+ In the Name of the Father, and of the Son, and of the Holy Spirit. Amen. +
I. Promises of the Oratorians
Oratorians promise to live by this Rule, particularly promising Stability of Heart, Fidelity to the Rule of the Oratory, and Obedience to the Will of God.
II. The Act of Consecration
Oratorians make this act of consecration to the Crucified Jesus:
O Jesus my Lord, to you I consecrate and offer up my person and my life, my actions, trials, and sufferings, that my entire being may henceforth only be employed in loving, honoring and glorifying you. This is my will, to belong entirely to you, and to do all for you love, and to prefer nothing to you.
I take you, dear Jesus, for the sole object of my love, the protection of my life, the pledge of my salvation, the remedy of my frailty and inconstancy, the atonement for my sinful nature, and my secure refuge at the hour of my death. O Most Merciful Savior, you are my only justification before God the Father. Without you, I am left to my own weakness, brokenness, and sin, but placing my entire confidence in you, O Lord of Love, I have a new hope which rests in your infinite goodness. Imprint your pure love so deeply in my heart that I may never forget you or be separated from you.
I pray you, through your love shown to the world upon the Holy Cross, grant that my name be engraved upon your Heart, for in this I place all my happiness and all my glory, to live and to die as one of your devoted servants. Amen.
III. The Holy Eucharist
Oratorians will celebrate or attend a celebration of the Holy Eucharist daily, unless for major reason impeded. If the Oratorian is unable to receive communion on a given day, he or she shall by prayer make an act of Spiritual Communion.
IV. The Daily Office
Oratorians will pray the Daily Offices of the Church, Lauds and Vespers at minimum, unless impeded. When praying in community with others, Oratorians will take special care for the singing of Psalms according to Gregorian Chant, an important piece of our Oratory’s charism.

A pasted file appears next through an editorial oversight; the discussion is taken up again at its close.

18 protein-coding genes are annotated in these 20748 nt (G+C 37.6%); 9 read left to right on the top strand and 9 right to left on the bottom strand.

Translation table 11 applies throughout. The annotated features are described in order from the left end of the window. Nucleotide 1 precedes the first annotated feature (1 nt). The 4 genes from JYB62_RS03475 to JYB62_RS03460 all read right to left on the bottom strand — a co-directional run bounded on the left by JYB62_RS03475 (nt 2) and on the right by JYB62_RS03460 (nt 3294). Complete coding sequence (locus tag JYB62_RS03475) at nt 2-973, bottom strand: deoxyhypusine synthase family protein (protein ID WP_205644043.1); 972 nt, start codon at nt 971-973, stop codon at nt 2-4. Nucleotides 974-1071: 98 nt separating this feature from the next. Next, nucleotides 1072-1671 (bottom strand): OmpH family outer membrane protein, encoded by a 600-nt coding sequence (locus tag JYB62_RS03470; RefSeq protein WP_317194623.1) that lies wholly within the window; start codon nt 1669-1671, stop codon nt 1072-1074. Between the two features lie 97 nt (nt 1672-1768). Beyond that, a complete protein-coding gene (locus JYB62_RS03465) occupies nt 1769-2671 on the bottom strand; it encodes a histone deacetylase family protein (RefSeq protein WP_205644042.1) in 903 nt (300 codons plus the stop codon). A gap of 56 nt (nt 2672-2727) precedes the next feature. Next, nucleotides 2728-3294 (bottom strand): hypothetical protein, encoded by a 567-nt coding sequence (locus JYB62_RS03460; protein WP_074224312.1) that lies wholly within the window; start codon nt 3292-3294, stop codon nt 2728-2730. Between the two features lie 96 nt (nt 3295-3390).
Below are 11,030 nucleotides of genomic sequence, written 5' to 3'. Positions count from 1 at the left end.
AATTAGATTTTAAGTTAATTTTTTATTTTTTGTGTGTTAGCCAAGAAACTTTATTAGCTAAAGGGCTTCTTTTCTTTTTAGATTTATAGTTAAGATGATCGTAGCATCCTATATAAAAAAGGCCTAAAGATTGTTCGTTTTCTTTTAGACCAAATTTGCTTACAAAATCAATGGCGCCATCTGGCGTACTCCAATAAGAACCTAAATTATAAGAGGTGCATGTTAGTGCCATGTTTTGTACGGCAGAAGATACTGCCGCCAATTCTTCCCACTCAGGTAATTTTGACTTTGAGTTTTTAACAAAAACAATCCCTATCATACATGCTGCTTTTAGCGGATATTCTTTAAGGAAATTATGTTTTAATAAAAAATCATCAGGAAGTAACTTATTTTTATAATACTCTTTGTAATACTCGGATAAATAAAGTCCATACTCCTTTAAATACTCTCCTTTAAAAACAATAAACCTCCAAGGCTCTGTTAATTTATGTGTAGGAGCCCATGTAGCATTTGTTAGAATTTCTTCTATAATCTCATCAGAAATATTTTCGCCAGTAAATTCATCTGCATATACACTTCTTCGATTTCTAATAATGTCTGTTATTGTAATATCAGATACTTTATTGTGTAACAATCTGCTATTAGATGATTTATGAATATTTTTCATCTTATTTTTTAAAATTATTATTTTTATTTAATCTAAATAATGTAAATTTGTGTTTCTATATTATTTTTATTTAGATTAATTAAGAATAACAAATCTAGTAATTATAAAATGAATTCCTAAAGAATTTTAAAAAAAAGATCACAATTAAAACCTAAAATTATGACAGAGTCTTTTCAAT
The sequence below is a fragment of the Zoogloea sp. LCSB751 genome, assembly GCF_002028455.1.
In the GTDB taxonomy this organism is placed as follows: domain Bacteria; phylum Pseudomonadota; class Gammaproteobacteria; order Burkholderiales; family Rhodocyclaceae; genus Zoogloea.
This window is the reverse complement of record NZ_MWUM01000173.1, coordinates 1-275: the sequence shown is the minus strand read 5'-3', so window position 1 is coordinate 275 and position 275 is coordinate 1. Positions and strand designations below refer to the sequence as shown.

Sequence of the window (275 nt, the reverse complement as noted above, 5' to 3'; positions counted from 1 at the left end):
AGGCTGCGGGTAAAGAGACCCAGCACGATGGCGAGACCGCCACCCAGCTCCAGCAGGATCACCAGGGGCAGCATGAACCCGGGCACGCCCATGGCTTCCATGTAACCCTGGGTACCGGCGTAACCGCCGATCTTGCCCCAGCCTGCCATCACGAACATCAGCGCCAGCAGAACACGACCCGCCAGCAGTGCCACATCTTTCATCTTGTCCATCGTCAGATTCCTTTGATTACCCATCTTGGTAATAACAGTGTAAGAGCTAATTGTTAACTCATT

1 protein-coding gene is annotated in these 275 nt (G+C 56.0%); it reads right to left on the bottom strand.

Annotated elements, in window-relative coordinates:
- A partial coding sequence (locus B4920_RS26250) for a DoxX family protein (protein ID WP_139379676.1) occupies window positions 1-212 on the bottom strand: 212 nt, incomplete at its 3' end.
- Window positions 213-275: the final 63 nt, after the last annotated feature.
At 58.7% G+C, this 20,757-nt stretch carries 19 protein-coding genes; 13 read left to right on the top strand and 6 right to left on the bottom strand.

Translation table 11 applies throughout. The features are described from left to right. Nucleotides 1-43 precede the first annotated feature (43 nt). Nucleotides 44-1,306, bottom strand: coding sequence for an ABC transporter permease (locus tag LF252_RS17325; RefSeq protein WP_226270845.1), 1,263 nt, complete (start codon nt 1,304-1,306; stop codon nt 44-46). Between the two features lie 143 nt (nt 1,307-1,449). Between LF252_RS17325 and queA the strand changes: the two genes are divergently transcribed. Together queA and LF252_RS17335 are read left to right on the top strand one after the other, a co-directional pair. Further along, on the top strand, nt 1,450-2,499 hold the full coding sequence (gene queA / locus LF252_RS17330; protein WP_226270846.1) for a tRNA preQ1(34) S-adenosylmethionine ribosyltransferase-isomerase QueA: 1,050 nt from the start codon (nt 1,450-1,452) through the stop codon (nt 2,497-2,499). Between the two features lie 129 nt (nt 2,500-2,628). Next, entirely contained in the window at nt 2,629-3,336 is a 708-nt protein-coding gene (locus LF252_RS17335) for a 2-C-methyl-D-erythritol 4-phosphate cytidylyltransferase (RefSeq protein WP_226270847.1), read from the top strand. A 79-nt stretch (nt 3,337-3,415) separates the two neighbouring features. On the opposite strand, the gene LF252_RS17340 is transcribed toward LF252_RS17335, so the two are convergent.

Each office is concluded with the following prayer:
O God, who are glorified in the Bishop Saint Martin both by his life and death, make new, we pray, the wonders of your grace in our hearts, that neither death nor life may separate us from your love, through our Lord Jesus Christ, your Son, who lives and reigns with you in the unity of the Holy Spirit, one God, for ever and ever. Amen.
V. The Holy Hour
On the night of his arrest, Jesus prayed and agonized in the Garden of Gethsemane, having asked his disciples to wait in the distance, watching and praying. Yet, they fell asleep. Jesus asked Peter, "Could you not watch and pray with me one hour?" (Matthew 26:40). Oratorians will devote, to the best of their abilities, one hour each Thursday, preferably in the evening or early in the night, to silent meditation and prayer. The best setting for this time of prayer is before the Blessed Sacrament.
VI. Private Confession
Oratorians will make use of the gift of Private Confession and Absolution as necessary, but no fewer than four times yearly, including once during Holy Week before the liturgy of Holy Thursday.
VII. Theological Study
Oratorians will make every effort to spend time daily in theological reading. However, the demands of pastoral work may impede this. If an Oratorian is impeded from daily study, she or he should at minimum set aside a larger portion of time weekly. Continuing theological study and contemplation on the mystery of God is essential to the life of an Oratorian.
VIII. Works of Corporal Mercy
Oratorians connect their spiritual lives to the needs of the wider world by engaging in at least one continuous corporal work of mercy in the Name of Jesus Christ, who calls us to care for the needs of the world, especially the poor, the hungry, the sick, the infirm, and those imprisoned.
IX. Spiritual Works of Mercy
Not out of a desire to try to do good works to set ourselves in good stead before God, but out of a response to the love we have experienced from God in the passion and death of Jesus, we commit ourselves also to continuous spiritual works of mercy, among them comforting the afflicted, instructing others in the faith, declaring the forgiveness of sins, and intercessory prayer.
X. Chapter and Convocation
The Oratory will work to provide an annual gathering, the Convocation in the form of a retreat, so that Oratorians may spend time living together the charism they live out in their daily lives and work. The work of the Oratory will be done and decisions made in a Chapter meeting during Convocation. All members of the Oratory together comprise the Chapter, led by the Prior. Oratorians are expected to make every effort to be in attendance for Convocation. If unable, written notice is to be provided to the Prior.
XI. The Rule of Saint Benedict
While the Oratory of Saint Martin is not a cloistered community, we are patterned in the Benedictine way. Our use of the Daily Office is informed by the Rule of Saint Benedict, but more importantly we take our spiritual guidance from the rule. It is for us a "school of the service of the Lord" (Rule of St. Benedict, Prologue). Oratorians will read and contemplate upon one chapter of the Rule of Saint Benedict every day.